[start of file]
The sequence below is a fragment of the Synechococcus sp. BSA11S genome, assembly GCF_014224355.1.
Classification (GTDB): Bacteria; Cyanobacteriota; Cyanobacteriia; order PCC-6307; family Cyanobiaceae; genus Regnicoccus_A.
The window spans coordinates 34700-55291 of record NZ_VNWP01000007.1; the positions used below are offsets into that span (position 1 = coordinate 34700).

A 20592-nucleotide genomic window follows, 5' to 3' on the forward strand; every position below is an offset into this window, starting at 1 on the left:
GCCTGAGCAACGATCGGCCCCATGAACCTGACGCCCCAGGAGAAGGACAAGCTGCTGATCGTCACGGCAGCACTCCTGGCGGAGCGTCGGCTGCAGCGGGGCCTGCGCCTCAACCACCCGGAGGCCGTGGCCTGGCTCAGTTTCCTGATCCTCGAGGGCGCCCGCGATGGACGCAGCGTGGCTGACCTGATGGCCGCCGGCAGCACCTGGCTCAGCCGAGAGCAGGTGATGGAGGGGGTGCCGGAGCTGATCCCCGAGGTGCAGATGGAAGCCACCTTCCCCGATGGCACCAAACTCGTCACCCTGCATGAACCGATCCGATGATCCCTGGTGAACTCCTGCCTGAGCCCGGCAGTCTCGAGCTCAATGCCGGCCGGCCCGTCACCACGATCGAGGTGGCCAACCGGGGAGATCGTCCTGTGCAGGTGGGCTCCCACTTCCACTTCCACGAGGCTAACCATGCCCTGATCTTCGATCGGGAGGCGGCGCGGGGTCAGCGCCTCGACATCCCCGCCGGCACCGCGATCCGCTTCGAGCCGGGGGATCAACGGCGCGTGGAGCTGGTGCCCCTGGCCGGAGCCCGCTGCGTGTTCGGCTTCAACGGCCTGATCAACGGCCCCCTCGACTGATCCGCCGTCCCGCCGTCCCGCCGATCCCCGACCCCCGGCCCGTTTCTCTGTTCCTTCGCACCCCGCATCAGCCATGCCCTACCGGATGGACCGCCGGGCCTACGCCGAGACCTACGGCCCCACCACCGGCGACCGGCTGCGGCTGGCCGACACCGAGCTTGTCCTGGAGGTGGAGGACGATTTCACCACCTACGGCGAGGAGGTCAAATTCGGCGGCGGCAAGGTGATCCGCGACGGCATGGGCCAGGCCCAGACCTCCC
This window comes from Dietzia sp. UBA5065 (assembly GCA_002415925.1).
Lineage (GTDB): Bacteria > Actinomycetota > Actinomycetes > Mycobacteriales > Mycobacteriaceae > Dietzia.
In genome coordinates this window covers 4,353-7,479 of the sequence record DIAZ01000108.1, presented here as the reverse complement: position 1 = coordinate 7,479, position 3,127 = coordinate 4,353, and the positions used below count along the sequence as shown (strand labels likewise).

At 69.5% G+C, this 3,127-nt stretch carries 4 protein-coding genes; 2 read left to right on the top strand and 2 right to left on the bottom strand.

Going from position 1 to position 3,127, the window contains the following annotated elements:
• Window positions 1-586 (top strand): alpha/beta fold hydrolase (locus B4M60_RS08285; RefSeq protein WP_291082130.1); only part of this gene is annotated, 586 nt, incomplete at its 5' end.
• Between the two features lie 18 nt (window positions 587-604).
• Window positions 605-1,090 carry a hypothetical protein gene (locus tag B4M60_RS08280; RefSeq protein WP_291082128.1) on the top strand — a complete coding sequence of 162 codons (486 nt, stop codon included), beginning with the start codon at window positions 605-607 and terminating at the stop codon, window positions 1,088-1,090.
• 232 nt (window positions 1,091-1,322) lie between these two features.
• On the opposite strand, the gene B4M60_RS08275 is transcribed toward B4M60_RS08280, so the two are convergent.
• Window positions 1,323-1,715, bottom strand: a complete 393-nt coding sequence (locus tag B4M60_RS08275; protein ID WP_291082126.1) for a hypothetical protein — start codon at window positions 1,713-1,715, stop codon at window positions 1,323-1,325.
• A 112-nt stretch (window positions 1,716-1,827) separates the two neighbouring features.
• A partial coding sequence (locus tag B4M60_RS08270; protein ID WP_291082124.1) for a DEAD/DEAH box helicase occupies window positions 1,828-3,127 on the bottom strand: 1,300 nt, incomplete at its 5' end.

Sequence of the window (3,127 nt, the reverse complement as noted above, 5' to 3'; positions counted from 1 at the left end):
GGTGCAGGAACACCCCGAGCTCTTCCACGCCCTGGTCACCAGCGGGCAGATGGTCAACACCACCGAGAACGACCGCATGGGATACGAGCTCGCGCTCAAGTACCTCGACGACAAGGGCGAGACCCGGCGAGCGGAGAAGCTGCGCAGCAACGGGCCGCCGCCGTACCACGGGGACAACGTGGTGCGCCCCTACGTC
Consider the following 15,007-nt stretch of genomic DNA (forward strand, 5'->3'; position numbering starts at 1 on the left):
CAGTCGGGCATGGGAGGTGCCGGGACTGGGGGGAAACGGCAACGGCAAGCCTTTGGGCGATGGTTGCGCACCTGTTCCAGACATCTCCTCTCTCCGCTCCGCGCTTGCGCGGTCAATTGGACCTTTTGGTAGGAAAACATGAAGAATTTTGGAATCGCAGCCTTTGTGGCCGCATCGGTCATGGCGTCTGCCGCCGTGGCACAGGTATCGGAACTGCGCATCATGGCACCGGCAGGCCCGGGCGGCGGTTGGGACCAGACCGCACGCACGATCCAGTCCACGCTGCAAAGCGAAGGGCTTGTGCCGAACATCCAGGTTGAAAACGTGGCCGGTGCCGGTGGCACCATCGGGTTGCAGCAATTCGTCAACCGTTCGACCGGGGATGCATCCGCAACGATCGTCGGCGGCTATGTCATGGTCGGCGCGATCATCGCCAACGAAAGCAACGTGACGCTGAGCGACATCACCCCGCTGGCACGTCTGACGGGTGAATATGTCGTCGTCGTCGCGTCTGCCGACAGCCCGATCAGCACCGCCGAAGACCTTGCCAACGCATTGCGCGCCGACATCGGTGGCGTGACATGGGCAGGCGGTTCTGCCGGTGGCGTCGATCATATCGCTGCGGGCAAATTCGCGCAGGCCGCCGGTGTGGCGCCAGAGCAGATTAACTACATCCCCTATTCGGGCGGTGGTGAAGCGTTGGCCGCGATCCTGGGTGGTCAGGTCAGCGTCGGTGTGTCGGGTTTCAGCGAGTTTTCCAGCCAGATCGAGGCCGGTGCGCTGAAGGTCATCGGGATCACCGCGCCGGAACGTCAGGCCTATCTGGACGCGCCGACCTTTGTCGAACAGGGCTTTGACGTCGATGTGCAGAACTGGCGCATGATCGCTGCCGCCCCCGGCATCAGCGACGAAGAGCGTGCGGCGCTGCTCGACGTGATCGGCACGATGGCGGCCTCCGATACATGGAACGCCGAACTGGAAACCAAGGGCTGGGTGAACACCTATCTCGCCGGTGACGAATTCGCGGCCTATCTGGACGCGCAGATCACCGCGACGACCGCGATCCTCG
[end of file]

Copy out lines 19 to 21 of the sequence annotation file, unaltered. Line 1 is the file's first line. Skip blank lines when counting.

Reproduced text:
Sequence of the window (3,127 nt, the reverse complement as noted above, 5' to 3'; positions counted from 1 at the left end):
GGTGCAGGAACACCCCGAGCTCTTCCACGCCCTGGTCACCAGCGGGCAGATGGTCAACACCACCGAGAACGACCGCATGGGATACGAGCTCGCGCTCAAGTACCTCGACGACAAGGGCGAGACCCGGCGAGCGGAGAAGCTGCGCAGCAACGGGCCGCCGCCGTACCACGGGGACAACGTGGTGCGCCCCTACGTC
Consider the following 15,007-nt stretch of genomic DNA (forward strand, 5'->3'; position numbering starts at 1 on the left):